Idiom may be defined as expression peculiar to a language. It plays an important part in all languages.
Many verbs, when followed by various prepositions, or by adverbs, acquire an idiomatic sense.
He backed up his friends’ claim.
In this sentence, the verb ‘back’ has been paired with the preposition ‘up’ and is giving the meaning ‘supporting’.
Whereas the verb ‘back’ means another meaning.
He supported his friends’ claim.
This kind of expression is called Idiomatic expression.
In few of the following these sentences the idioms are colored blue and their meanings are given in the bracket.
• The present disturbances will soon blow over . (Pass off)
• The police produced the evidences to bear out the charge of murder. (Substantiate)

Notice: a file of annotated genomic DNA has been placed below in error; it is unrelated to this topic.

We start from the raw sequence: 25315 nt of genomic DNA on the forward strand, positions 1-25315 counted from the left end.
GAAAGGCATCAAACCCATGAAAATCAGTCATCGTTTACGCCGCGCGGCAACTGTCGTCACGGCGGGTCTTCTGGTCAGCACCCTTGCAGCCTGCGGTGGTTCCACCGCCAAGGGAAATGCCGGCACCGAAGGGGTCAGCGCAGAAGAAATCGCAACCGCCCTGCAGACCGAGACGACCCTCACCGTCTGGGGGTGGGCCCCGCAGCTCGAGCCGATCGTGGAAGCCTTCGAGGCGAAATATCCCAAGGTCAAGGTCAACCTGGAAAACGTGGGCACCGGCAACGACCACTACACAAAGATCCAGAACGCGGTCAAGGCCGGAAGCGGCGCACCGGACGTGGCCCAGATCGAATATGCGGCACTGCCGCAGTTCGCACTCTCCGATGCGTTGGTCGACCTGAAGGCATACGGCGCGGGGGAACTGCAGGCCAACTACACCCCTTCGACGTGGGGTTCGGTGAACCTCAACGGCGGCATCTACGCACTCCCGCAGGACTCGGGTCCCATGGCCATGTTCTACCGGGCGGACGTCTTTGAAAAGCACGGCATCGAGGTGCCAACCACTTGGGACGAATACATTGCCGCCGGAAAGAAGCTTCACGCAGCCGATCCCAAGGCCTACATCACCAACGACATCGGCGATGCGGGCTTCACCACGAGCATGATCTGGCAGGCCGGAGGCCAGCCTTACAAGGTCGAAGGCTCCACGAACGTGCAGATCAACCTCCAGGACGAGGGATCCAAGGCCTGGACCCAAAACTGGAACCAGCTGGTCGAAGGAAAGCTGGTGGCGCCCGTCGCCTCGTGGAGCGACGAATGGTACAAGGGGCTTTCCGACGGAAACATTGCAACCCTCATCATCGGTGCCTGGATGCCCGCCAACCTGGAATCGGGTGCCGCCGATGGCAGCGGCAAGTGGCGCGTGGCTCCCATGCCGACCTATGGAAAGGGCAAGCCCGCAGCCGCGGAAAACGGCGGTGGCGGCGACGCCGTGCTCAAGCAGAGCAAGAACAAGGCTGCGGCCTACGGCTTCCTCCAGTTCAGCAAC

• You must not build your hopes upon his promises. (Rely upon)
• The matter has been cleared up . (Explained)
• I readily closed with his offer. (Accepted)
• He is ready to dispose off his car. (Sell)
• Rust has eaten away the plate. (Corroded)
• They fixed upon him to do the work. (Chose)
• My good behavior so far gained on my father. (Won the favor of)
• Please hear me out . (Hear me to the end)
As in the previous sentence, few other words may be used between the two parts of the idioms.
Now, let us see how few verbs get their idiomatic formations when they are paired with the prepositions.
Key-Word based idioms have been listed below. Take the particular link to the page of corresponding list of idioms.